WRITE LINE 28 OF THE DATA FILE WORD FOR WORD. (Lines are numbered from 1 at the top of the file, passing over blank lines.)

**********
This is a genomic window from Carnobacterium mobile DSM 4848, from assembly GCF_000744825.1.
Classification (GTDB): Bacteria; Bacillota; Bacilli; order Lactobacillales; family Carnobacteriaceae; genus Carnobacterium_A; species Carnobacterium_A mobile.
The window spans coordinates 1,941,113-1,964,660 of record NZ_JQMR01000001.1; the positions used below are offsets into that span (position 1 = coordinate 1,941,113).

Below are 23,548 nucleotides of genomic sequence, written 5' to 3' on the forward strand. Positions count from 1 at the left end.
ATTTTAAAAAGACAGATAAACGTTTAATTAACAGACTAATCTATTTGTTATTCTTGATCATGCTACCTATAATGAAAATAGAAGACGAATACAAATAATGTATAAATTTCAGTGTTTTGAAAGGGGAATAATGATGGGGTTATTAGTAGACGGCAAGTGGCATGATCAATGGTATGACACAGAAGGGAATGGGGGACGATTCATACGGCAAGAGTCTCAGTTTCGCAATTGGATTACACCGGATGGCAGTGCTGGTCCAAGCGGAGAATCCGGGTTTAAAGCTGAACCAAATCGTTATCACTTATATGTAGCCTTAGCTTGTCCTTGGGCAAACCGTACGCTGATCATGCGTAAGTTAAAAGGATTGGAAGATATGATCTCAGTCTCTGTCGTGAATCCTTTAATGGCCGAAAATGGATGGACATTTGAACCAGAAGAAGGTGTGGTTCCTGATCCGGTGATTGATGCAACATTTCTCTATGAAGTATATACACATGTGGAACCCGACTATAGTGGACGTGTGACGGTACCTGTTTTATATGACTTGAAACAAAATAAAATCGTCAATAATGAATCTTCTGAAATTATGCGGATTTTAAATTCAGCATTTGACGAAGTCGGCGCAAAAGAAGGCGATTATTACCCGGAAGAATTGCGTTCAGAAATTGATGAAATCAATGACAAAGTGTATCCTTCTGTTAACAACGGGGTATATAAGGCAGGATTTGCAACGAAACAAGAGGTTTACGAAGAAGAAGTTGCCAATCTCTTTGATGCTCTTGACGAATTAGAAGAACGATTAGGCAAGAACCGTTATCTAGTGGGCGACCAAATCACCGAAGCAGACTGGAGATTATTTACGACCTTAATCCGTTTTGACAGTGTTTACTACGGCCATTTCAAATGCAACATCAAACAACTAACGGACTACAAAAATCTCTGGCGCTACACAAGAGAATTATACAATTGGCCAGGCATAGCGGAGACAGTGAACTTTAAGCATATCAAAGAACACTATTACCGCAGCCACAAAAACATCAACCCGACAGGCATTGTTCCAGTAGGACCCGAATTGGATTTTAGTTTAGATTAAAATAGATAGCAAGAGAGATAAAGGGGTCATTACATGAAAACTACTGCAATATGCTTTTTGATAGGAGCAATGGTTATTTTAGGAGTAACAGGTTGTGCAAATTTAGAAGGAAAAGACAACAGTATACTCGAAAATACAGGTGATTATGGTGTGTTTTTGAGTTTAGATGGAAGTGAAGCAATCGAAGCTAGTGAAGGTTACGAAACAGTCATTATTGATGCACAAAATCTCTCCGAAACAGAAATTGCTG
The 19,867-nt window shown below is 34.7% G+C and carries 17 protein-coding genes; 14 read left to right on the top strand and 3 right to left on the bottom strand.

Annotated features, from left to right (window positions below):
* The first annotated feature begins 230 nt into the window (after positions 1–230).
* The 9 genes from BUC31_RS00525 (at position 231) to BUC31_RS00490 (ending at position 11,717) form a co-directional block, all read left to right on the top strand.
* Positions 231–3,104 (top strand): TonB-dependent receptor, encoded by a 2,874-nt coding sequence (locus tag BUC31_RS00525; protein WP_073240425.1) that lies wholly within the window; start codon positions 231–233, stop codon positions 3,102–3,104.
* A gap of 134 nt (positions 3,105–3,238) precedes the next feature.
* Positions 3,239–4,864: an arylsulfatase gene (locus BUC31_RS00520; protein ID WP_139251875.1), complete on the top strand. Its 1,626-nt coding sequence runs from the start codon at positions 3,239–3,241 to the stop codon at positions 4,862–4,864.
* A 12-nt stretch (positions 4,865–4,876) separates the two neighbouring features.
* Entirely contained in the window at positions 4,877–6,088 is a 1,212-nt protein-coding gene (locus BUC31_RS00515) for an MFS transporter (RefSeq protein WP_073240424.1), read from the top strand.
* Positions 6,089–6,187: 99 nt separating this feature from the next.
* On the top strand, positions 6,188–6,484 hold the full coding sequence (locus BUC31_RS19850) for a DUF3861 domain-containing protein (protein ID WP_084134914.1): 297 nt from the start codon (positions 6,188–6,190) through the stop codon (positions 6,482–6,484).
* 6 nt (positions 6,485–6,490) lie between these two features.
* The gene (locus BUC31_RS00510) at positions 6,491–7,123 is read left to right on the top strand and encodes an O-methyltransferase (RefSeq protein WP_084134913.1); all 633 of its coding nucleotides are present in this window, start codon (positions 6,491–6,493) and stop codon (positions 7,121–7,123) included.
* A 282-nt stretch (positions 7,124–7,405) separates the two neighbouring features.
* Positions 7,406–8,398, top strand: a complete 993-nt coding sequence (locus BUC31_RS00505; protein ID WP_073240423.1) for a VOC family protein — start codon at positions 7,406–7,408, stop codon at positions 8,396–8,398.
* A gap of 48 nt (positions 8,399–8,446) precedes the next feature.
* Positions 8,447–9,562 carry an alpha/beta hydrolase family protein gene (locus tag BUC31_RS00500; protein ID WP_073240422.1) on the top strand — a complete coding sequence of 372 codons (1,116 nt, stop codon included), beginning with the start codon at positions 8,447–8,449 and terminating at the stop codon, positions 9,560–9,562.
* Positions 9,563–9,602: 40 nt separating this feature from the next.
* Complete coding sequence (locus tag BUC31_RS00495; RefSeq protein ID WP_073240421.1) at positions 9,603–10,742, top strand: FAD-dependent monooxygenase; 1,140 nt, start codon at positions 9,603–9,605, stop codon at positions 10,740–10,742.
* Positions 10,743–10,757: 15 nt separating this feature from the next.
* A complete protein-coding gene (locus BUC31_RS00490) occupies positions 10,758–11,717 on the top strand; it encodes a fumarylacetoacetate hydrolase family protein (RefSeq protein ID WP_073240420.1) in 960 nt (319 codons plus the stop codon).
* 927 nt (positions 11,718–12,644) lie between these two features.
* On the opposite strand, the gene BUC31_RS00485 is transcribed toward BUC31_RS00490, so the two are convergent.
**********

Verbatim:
* On the opposite strand, the gene BUC31_RS00485 is transcribed toward BUC31_RS00490, so the two are convergent.